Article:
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Tuesday, June 6, 2023
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Why do pilots often stop on the runway to take off?

Since you are specifically asking about stopping on the runway prior to take off, this would be because the tower told the pilot to “Line Up and Wait”

The pilot enters the runway, lines up on the center stripes, powers down to idle, and applies the brakes.

This is done because the plane that took off before left “wake turbulence” behind him and this delay allows that turbulent air to settle down to the ground (or below your climb route)

Air Traffic Controllers also must provide spacing between the plane taking off and the next one, and so if no one is landing in between take offs, they will have the next plane “Line Up and Wait” and once the time (or distance) has elasped, will then tell the next plane “Cleared for Take Off”

[Edit] A couple of examples I forgot in my original answer

In is common at large airports which have intersecting runways that there may be a plane taking off from one, and another plane “Lined Up and Waiting” on the other runway. As soon as the first plane crosses the intersection, if no “Wake Turbulance” needs to be address, then the other plane can start his take-off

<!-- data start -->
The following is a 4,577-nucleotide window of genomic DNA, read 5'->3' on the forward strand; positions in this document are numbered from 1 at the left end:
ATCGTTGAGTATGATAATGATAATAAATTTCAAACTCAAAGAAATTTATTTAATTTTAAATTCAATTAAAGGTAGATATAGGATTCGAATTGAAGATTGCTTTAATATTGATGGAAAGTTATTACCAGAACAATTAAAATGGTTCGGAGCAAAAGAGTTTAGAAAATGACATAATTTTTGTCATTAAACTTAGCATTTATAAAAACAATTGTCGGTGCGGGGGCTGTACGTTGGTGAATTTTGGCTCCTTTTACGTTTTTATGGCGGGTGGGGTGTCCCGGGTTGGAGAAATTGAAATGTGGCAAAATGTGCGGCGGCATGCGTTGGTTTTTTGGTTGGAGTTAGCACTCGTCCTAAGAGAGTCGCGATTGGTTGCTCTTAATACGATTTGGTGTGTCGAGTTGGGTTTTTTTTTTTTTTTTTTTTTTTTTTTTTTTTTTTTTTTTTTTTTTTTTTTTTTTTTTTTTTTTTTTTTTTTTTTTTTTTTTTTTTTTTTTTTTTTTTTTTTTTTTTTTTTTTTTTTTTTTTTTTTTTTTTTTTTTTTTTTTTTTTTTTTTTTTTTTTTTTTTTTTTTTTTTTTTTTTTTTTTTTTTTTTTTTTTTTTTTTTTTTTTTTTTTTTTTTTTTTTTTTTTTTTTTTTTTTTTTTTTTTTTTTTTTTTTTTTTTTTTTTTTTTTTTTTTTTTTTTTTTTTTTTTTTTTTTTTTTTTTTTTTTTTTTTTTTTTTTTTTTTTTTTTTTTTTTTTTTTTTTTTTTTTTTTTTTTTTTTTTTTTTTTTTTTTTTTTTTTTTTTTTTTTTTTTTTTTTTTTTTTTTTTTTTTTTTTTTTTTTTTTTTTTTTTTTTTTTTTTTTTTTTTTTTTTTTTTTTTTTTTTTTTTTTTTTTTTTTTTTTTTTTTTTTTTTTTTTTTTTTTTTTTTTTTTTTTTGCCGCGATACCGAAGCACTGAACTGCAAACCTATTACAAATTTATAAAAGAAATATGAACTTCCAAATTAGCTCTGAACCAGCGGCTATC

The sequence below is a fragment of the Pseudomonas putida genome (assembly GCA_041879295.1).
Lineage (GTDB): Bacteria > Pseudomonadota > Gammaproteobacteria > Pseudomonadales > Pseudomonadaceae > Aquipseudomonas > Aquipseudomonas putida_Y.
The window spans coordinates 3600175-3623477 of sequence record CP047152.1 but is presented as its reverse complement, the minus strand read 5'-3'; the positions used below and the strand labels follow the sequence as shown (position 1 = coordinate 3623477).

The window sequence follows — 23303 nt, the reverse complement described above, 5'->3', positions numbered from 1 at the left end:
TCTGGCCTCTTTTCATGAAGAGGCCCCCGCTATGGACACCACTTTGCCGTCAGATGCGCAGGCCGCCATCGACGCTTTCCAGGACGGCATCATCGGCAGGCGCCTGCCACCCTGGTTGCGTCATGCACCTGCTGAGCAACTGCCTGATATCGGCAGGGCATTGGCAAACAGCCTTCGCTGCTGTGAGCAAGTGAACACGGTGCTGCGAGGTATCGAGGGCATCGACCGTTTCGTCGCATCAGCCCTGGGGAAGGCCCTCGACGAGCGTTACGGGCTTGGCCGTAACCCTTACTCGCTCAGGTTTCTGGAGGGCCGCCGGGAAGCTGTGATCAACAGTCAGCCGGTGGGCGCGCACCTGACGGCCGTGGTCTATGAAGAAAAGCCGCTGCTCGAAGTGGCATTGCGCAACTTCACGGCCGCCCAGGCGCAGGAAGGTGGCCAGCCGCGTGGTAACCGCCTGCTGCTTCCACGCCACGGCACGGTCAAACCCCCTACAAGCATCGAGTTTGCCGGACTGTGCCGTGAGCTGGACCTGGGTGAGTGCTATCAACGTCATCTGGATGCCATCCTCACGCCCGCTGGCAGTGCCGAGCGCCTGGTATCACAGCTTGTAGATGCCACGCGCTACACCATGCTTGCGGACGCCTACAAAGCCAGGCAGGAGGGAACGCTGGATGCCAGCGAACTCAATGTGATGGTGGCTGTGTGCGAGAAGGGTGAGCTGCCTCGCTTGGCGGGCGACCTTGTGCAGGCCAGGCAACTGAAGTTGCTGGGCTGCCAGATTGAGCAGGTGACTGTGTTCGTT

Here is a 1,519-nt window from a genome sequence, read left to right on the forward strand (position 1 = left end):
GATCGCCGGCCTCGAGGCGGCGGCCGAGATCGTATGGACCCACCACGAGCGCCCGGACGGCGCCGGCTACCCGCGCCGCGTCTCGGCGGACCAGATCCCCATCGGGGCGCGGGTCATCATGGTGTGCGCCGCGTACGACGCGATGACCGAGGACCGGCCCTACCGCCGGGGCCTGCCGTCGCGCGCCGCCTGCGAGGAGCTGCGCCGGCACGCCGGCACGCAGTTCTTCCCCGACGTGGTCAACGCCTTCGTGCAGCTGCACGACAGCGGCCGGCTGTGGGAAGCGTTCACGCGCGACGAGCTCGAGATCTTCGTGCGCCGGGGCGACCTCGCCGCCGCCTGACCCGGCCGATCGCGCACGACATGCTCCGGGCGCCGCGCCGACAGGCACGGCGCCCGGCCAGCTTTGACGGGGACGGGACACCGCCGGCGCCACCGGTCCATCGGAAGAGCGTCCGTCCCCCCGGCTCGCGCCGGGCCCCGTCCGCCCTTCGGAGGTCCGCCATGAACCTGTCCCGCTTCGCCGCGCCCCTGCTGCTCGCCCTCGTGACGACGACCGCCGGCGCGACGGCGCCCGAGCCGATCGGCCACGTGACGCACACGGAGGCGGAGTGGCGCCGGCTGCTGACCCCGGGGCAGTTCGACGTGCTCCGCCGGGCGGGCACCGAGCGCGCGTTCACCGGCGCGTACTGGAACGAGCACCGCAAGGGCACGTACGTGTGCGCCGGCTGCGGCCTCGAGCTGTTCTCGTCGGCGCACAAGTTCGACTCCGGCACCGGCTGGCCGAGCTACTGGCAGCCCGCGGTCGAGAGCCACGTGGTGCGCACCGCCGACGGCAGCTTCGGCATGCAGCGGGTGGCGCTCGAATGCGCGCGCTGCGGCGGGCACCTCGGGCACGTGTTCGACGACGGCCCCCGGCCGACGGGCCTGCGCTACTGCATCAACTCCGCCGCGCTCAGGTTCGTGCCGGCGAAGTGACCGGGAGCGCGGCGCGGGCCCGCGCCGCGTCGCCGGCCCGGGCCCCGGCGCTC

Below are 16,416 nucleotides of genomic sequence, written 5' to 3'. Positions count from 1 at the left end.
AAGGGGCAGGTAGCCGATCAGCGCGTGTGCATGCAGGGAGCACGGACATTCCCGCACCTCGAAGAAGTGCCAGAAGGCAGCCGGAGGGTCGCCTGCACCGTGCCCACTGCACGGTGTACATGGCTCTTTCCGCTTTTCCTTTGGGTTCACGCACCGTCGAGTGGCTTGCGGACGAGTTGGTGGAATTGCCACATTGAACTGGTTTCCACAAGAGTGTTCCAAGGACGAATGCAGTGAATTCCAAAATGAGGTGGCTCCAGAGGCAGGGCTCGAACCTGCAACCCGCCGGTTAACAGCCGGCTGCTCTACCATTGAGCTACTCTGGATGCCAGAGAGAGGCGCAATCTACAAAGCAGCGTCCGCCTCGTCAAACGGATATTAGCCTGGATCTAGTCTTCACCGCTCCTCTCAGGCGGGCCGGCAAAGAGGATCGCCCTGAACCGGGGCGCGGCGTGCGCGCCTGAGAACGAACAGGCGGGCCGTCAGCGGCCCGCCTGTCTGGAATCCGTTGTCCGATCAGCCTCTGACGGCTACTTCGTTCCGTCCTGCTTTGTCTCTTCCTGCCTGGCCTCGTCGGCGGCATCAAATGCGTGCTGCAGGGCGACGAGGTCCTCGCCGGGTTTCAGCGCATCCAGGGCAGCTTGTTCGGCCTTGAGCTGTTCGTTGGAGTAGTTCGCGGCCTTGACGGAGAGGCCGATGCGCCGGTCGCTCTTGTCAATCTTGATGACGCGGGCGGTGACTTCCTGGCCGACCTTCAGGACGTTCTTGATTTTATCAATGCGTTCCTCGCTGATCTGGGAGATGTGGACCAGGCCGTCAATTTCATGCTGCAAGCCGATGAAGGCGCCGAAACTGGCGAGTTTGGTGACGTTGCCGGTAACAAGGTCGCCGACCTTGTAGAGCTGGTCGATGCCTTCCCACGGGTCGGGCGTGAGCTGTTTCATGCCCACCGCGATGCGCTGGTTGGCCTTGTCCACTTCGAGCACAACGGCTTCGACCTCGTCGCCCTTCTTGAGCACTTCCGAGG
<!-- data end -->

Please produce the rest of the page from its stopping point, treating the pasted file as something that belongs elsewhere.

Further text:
In the above image, if plane A had waited for plane B to land first, then plane B would not have had to wait for the Wake Turbulance to subside. So the tower could have told Plane A to “Line Up and Wait”

Another case is where a plane has been cleared to cross the runway further down and the plane taking off needs to wait for the other plane to cross the runway. Once the other plane crosses, then the tower would tell the planing waiting, that he can take off.

Strange example, I once was cleared to “Line Up and Wait” in my T210 at a small towered controlled airport with no one having left before me. This was odd, but the controller explained a C-5 Galaxy was crossing over the airport at a low altitude.

I was fine to sit there for 3–5 minutes. Hitting the wake turbulence from the C-5 would have damaged my aircraft and perhaps caused a crash. But this is not a typical reason.

Cessna Turbo 210L similar to mine.

Almost exactly what my view of the C-5 Galaxy crossing over the runway was.

Source: Quora
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